Camelbak launched the Quick Stow Flask at Eurobike, a soft-sided collapsible water flask that can be used for those times when you want or can't use a traditional water bottle.
The Quick Stow Flask isn’t aimed specifically at cyclists. It has actually been designed for trail and ultra-runners, but the company was keen to point out to use that it has some uses for cyclists as well. We can see it being useful in some situations where you either haven’t got space to use a regular water bottle, such as for some bikepacking applications, or for commuting with a backpack and you want a bottle that can be folded flat when empty so it takes up less space. Or you could stick it in a jersey pocket if you’re riding a bike without bottle cage mounts, like a cyclocross race bike.
The Quick Stow Flash is made from the same polyurethane material CamelBak uses for its reservoirs, and it has managed to prevent the product from being too soft or limp to be carried easily when full. I had a quick play if that’s the right word, with it at Eurobike and it’s impressive how well it holds its shape. Looking at it, you might expect it to flop about but there’s enough structural rigidity so that it holds its form.
The 500ml capacity makes it ideal for shorter rides, or as a companion to bigger regular water bottles on very long rides when riding unsupported with no feed stops. It uses the familiar Big Bite Valve for easy water dispensing and preventing leaks, and can be closed completely for when you’re travelling. The large mouth opening makes it easy to fill with water or ice. There are volume indicators on the side and an easy dry hanger loop at the top.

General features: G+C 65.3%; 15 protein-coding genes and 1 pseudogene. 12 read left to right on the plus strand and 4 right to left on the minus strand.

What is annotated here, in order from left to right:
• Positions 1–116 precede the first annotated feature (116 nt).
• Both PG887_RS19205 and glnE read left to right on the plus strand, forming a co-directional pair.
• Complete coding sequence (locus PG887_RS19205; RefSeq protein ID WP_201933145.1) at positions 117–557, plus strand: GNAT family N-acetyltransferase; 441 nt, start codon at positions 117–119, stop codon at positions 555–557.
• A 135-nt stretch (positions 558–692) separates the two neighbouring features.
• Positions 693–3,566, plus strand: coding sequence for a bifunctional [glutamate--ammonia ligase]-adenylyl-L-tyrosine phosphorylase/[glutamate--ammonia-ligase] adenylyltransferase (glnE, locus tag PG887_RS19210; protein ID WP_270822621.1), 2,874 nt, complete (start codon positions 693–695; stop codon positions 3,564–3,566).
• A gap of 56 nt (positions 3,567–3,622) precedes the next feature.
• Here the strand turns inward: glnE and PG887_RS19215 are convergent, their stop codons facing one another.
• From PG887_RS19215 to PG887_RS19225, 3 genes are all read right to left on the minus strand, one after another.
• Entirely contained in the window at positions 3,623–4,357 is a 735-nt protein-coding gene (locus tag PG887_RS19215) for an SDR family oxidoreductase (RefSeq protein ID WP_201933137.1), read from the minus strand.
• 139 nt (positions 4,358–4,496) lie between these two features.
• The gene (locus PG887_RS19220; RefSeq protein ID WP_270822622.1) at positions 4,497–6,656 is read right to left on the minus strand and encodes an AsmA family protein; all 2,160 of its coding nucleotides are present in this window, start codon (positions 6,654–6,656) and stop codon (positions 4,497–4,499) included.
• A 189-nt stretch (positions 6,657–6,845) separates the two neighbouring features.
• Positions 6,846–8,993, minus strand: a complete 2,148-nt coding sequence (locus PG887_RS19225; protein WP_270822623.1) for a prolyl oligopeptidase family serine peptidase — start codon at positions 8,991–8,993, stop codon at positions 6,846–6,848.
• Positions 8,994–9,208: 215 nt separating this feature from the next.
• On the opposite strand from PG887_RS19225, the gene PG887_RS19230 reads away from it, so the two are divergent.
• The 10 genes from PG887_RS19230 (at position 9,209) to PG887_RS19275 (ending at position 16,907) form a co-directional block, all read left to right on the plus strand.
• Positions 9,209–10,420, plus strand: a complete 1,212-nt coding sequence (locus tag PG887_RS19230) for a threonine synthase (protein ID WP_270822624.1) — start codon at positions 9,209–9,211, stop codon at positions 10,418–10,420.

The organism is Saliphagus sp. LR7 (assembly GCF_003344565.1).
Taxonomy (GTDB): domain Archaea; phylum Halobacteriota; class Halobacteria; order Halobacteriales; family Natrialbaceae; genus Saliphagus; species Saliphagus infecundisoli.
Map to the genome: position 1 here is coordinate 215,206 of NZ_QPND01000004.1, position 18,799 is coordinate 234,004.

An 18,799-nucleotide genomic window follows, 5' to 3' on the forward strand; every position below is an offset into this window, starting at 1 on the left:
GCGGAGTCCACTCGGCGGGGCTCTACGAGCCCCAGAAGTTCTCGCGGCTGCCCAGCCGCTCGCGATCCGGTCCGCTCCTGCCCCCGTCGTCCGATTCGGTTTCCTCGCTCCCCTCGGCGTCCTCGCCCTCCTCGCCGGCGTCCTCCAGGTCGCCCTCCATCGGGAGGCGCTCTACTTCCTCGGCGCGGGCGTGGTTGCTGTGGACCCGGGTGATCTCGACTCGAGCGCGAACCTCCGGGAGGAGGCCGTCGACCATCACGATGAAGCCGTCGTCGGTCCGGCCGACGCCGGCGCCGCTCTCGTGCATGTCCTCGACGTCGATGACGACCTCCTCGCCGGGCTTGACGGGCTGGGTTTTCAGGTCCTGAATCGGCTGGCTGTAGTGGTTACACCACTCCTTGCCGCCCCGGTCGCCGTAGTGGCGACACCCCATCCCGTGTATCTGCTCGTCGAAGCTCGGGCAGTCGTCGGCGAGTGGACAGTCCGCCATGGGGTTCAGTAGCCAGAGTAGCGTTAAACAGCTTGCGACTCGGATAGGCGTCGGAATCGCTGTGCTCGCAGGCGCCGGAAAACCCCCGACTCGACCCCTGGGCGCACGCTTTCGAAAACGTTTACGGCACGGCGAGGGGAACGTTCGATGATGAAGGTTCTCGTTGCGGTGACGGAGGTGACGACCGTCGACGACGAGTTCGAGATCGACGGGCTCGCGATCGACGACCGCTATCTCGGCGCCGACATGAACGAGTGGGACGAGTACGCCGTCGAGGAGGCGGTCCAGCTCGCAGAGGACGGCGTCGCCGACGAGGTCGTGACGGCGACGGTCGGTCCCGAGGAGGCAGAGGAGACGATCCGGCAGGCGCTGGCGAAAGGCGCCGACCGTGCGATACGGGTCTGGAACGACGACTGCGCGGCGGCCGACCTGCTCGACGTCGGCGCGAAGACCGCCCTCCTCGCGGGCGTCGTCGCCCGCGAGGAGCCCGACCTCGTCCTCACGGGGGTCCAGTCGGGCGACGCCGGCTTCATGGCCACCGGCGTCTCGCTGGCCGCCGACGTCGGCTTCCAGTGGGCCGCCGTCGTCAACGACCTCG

You can choose from the regular Quick Stow Flask or the insulated Quick Stow Flask Chill, which uses a layer of Chill foam sandwiched between two layers of polyurethane material. This, it claims, keeps water cold twice as long as non-insulated products. The standard Flask weighs 37g and the Chill Flask is 54g.
“Resounding feedback from testers was that current products were too soft or limp to be carried easily even when full, but athletes still needed to store them away or pack them flat when they were empty,” says the company.
No information on pricing or availability yet, we’ll update you when we find out. We’ve got a sample on its way for testing as we’re keen to see how it performs.
More at www.camelbak.com
David has worked on the road.cc tech team since July 2012. Previously he was editor of Bikemagic.com and before that staff writer at RCUK. He's a seasoned cyclist of all disciplines, from road to mountain biking, touring to cyclo-cross, he only wishes he had time to ride them all. He's mildly competitive, though he'll never admit it, and is a frequent road racer but is too lazy to do really well. He currently resides in the Cotswolds.